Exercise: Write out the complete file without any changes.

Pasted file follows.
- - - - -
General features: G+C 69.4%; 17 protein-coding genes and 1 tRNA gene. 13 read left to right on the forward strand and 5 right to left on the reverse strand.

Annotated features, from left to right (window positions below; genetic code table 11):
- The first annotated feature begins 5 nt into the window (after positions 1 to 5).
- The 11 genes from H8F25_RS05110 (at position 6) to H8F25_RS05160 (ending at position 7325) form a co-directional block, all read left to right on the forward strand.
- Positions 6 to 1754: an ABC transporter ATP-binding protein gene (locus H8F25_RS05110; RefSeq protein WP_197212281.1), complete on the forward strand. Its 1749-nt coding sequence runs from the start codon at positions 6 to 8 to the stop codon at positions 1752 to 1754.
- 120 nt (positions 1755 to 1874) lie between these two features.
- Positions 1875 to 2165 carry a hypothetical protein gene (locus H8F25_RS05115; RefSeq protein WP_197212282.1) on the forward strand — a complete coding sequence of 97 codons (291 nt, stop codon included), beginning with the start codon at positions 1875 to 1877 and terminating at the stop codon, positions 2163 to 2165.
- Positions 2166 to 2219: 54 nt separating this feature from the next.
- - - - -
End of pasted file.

General features: G+C 69.4%; 17 protein-coding genes and 1 tRNA gene. 13 read left to right on the forward strand and 5 right to left on the reverse strand.

Annotated features, from left to right (window positions below; genetic code table 11):
- The first annotated feature begins 5 nt into the window (after positions 1 to 5).
- The 11 genes from H8F25_RS05110 (at position 6) to H8F25_RS05160 (ending at position 7325) form a co-directional block, all read left to right on the forward strand.
- Positions 6 to 1754: an ABC transporter ATP-binding protein gene (locus H8F25_RS05110; RefSeq protein WP_197212281.1), complete on the forward strand. Its 1749-nt coding sequence runs from the start codon at positions 6 to 8 to the stop codon at positions 1752 to 1754.
- 120 nt (positions 1755 to 1874) lie between these two features.
- Positions 1875 to 2165 carry a hypothetical protein gene (locus H8F25_RS05115; RefSeq protein WP_197212282.1) on the forward strand — a complete coding sequence of 97 codons (291 nt, stop codon included), beginning with the start codon at positions 1875 to 1877 and terminating at the stop codon, positions 2163 to 2165.
- Positions 2166 to 2219: 54 nt separating this feature from the next.